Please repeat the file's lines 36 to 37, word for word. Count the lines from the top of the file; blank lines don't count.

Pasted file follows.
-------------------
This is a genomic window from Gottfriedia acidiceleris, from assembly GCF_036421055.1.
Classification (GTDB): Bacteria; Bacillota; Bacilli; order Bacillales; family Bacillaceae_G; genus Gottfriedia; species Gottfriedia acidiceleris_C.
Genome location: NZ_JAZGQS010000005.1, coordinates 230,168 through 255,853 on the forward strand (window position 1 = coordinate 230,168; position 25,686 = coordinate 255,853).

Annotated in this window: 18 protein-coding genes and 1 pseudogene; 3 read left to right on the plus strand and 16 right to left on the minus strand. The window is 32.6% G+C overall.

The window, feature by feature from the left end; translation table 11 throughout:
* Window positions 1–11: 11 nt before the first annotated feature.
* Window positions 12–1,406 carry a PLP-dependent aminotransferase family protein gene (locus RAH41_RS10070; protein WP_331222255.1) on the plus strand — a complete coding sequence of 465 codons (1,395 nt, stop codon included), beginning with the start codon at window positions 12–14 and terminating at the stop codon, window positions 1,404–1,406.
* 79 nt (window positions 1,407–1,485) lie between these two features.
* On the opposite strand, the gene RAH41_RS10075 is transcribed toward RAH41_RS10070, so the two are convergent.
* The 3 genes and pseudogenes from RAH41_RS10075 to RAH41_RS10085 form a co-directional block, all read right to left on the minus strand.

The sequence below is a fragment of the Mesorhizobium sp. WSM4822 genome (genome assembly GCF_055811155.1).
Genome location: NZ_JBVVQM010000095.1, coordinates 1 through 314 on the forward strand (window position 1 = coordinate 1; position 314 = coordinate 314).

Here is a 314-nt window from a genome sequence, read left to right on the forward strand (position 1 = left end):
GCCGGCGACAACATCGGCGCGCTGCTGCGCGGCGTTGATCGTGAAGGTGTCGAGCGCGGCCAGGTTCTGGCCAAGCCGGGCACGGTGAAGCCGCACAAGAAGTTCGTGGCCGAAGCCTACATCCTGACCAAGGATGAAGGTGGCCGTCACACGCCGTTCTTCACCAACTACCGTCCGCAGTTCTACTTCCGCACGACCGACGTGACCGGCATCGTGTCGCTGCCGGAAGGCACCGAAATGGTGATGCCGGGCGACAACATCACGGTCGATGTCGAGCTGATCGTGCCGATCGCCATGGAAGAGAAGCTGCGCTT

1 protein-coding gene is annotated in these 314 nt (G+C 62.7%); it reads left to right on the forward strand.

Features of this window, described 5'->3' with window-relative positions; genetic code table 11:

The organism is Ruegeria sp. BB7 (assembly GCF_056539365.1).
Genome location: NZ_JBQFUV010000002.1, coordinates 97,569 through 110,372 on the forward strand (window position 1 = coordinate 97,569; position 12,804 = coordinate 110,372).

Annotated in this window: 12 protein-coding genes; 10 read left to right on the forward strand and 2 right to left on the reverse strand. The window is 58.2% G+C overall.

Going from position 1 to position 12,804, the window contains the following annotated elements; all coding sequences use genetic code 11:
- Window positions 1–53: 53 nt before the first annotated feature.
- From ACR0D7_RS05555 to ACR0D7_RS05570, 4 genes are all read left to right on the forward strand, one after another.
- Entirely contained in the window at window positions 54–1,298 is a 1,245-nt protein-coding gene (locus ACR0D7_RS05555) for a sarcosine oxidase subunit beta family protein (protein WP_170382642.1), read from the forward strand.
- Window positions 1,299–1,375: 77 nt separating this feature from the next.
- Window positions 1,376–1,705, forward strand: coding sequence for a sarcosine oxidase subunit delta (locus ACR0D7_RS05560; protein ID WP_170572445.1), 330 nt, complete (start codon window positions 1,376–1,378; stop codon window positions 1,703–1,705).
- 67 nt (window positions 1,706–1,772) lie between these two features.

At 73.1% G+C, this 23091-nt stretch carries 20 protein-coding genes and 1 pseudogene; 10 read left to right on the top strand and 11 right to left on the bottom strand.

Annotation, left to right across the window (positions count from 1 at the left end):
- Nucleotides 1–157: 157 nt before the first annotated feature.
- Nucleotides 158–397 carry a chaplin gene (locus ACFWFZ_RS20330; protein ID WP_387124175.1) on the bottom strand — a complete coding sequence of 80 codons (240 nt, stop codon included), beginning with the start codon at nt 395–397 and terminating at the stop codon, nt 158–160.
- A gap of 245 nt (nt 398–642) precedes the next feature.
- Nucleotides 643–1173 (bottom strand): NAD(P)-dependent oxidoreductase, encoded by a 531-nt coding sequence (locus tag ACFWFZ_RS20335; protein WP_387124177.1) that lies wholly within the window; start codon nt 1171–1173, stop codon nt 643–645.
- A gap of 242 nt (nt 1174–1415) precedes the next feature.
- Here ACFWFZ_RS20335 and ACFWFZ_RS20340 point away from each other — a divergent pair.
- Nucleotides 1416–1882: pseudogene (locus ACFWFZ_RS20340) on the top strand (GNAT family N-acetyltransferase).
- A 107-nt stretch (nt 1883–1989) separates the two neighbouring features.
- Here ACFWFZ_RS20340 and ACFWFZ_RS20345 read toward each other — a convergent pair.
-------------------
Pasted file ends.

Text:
- A 107-nt stretch (nt 1883–1989) separates the two neighbouring features.
- Here ACFWFZ_RS20340 and ACFWFZ_RS20345 read toward each other — a convergent pair.